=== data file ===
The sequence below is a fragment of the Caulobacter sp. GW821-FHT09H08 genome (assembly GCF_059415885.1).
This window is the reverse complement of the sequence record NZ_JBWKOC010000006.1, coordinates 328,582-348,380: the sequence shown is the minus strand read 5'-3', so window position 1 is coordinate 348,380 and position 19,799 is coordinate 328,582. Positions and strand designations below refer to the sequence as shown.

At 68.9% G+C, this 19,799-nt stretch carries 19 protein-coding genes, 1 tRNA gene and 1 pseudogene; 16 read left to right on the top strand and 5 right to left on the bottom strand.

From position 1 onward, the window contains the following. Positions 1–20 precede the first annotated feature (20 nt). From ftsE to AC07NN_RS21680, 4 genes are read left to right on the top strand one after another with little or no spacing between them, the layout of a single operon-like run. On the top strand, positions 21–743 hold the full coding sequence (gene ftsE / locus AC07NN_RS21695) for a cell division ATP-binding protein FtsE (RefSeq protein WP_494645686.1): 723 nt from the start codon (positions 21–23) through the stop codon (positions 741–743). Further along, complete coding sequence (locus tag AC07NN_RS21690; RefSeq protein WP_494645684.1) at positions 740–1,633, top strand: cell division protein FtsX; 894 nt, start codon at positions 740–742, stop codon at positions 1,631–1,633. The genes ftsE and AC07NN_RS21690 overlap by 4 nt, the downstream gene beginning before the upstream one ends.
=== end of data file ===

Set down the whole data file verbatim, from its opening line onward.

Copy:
The sequence below is a fragment of the Caulobacter sp. GW821-FHT09H08 genome (assembly GCF_059415885.1).
This window is the reverse complement of the sequence record NZ_JBWKOC010000006.1, coordinates 328,582-348,380: the sequence shown is the minus strand read 5'-3', so window position 1 is coordinate 348,380 and position 19,799 is coordinate 328,582. Positions and strand designations below refer to the sequence as shown.

At 68.9% G+C, this 19,799-nt stretch carries 19 protein-coding genes, 1 tRNA gene and 1 pseudogene; 16 read left to right on the top strand and 5 right to left on the bottom strand.

From position 1 onward, the window contains the following. Positions 1–20 precede the first annotated feature (20 nt). From ftsE to AC07NN_RS21680, 4 genes are read left to right on the top strand one after another with little or no spacing between them, the layout of a single operon-like run. On the top strand, positions 21–743 hold the full coding sequence (gene ftsE / locus AC07NN_RS21695) for a cell division ATP-binding protein FtsE (RefSeq protein WP_494645686.1): 723 nt from the start codon (positions 21–23) through the stop codon (positions 741–743). Further along, complete coding sequence (locus tag AC07NN_RS21690; RefSeq protein WP_494645684.1) at positions 740–1,633, top strand: cell division protein FtsX; 894 nt, start codon at positions 740–742, stop codon at positions 1,631–1,633. The genes ftsE and AC07NN_RS21690 overlap by 4 nt, the downstream gene beginning before the upstream one ends.